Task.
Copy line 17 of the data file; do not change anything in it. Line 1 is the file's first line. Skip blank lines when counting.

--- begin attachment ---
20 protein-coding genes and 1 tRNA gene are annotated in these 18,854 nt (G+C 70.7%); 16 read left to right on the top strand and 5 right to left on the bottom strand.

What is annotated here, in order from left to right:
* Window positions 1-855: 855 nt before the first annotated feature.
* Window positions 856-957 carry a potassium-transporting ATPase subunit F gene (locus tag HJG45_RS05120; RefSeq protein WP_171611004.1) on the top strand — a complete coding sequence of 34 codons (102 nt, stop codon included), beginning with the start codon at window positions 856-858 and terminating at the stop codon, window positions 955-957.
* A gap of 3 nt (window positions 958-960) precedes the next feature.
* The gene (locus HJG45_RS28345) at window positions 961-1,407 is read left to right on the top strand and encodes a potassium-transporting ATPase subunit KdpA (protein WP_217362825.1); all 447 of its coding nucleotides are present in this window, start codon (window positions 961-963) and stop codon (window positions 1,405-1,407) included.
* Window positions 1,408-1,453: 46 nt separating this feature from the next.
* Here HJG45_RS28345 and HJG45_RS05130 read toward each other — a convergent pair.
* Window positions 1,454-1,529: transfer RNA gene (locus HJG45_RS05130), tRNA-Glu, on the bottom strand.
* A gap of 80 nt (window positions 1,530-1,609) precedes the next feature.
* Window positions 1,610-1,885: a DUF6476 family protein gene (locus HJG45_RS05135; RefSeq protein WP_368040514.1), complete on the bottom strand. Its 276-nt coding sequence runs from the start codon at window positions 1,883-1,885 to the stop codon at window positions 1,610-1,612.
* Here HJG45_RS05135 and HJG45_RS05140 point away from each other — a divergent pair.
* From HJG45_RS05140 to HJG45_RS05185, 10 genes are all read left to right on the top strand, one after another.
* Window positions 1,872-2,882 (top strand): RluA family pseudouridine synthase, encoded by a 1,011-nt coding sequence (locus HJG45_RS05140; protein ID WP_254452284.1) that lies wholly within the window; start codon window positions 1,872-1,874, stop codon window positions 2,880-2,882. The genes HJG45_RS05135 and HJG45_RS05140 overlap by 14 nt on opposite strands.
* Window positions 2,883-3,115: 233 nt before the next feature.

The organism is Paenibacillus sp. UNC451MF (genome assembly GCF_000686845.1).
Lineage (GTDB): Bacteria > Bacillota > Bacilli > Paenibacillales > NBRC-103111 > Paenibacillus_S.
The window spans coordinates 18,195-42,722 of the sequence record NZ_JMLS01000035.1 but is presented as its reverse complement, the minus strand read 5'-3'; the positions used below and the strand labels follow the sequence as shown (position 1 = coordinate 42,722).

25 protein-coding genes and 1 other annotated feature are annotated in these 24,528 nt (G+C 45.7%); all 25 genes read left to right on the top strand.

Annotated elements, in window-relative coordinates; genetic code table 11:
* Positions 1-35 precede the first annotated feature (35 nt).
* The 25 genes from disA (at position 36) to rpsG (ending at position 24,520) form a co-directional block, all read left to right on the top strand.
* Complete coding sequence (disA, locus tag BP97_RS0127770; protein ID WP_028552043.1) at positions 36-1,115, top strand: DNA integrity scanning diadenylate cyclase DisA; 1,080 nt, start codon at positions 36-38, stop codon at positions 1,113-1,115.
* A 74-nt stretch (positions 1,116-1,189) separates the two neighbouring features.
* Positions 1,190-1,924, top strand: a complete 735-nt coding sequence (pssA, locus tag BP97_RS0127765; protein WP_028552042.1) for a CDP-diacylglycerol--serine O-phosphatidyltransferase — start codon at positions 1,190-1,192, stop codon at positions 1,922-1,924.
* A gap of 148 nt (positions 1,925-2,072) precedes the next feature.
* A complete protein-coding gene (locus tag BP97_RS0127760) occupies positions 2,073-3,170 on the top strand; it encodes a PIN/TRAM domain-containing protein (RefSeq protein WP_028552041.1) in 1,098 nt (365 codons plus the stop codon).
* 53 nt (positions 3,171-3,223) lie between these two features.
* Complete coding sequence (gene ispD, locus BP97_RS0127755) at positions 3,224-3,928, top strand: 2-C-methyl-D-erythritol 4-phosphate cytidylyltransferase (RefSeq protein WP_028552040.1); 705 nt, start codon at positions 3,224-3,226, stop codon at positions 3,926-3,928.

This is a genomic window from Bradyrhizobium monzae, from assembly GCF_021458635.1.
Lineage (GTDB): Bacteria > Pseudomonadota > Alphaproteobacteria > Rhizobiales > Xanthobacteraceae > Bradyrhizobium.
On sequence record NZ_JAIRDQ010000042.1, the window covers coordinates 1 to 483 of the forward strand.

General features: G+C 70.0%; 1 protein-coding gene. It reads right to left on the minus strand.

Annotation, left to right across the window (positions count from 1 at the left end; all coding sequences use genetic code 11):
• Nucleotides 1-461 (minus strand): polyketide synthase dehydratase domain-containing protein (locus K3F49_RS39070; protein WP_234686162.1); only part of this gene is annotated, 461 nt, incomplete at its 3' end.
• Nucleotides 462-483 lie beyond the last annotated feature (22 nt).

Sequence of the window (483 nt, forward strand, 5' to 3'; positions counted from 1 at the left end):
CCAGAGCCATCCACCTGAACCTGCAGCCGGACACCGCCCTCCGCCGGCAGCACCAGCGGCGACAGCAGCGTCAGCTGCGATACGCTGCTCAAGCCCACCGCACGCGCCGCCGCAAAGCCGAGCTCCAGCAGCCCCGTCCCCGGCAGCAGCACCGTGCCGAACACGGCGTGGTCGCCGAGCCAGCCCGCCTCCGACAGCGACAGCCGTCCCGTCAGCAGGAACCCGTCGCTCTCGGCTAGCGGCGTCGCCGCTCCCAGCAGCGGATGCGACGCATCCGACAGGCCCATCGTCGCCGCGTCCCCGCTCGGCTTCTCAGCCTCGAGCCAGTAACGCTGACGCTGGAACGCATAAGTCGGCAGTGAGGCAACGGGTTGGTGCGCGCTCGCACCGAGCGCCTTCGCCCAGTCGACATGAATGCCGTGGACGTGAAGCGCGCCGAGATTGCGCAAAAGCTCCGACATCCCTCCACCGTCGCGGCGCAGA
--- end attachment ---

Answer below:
Lineage (GTDB): Bacteria > Bacillota > Bacilli > Paenibacillales > NBRC-103111 > Paenibacillus_S.